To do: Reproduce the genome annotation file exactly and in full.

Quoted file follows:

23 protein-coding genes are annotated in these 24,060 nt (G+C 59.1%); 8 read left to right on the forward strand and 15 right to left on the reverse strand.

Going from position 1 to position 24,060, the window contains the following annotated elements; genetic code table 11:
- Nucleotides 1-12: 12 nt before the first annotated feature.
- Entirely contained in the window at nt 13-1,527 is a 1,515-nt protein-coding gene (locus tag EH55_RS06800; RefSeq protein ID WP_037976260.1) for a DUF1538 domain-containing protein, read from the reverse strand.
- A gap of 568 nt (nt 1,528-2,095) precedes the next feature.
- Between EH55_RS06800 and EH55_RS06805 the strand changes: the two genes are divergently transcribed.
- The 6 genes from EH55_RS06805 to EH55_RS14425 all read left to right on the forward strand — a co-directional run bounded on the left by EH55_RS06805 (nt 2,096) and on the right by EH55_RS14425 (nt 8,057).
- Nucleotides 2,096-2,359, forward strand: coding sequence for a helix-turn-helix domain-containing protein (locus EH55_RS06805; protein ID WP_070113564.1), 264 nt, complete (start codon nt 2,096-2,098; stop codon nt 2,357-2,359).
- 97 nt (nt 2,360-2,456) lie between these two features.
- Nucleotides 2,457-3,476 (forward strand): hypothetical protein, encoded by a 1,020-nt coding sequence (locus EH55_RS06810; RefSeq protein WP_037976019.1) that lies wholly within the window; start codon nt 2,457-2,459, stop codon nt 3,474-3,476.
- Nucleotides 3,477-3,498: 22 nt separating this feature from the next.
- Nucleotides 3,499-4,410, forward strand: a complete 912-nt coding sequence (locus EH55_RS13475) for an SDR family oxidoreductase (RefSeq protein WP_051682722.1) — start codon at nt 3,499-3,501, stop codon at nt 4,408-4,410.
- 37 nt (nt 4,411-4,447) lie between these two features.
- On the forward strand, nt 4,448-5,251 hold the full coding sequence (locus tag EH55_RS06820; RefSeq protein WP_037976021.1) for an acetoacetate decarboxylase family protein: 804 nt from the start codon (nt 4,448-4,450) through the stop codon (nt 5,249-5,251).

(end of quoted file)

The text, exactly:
23 protein-coding genes are annotated in these 24,060 nt (G+C 59.1%); 8 read left to right on the forward strand and 15 right to left on the reverse strand.

Going from position 1 to position 24,060, the window contains the following annotated elements; genetic code table 11:
- Nucleotides 1-12: 12 nt before the first annotated feature.
- Entirely contained in the window at nt 13-1,527 is a 1,515-nt protein-coding gene (locus tag EH55_RS06800; RefSeq protein ID WP_037976260.1) for a DUF1538 domain-containing protein, read from the reverse strand.
- A gap of 568 nt (nt 1,528-2,095) precedes the next feature.
- Between EH55_RS06800 and EH55_RS06805 the strand changes: the two genes are divergently transcribed.
- The 6 genes from EH55_RS06805 to EH55_RS14425 all read left to right on the forward strand — a co-directional run bounded on the left by EH55_RS06805 (nt 2,096) and on the right by EH55_RS14425 (nt 8,057).
- Nucleotides 2,096-2,359, forward strand: coding sequence for a helix-turn-helix domain-containing protein (locus EH55_RS06805; protein ID WP_070113564.1), 264 nt, complete (start codon nt 2,096-2,098; stop codon nt 2,357-2,359).
- 97 nt (nt 2,360-2,456) lie between these two features.
- Nucleotides 2,457-3,476 (forward strand): hypothetical protein, encoded by a 1,020-nt coding sequence (locus EH55_RS06810; RefSeq protein WP_037976019.1) that lies wholly within the window; start codon nt 2,457-2,459, stop codon nt 3,474-3,476.
- Nucleotides 3,477-3,498: 22 nt separating this feature from the next.
- Nucleotides 3,499-4,410, forward strand: a complete 912-nt coding sequence (locus EH55_RS13475) for an SDR family oxidoreductase (RefSeq protein WP_051682722.1) — start codon at nt 3,499-3,501, stop codon at nt 4,408-4,410.
- 37 nt (nt 4,411-4,447) lie between these two features.
- On the forward strand, nt 4,448-5,251 hold the full coding sequence (locus tag EH55_RS06820; RefSeq protein WP_037976021.1) for an acetoacetate decarboxylase family protein: 804 nt from the start codon (nt 4,448-4,450) through the stop codon (nt 5,249-5,251).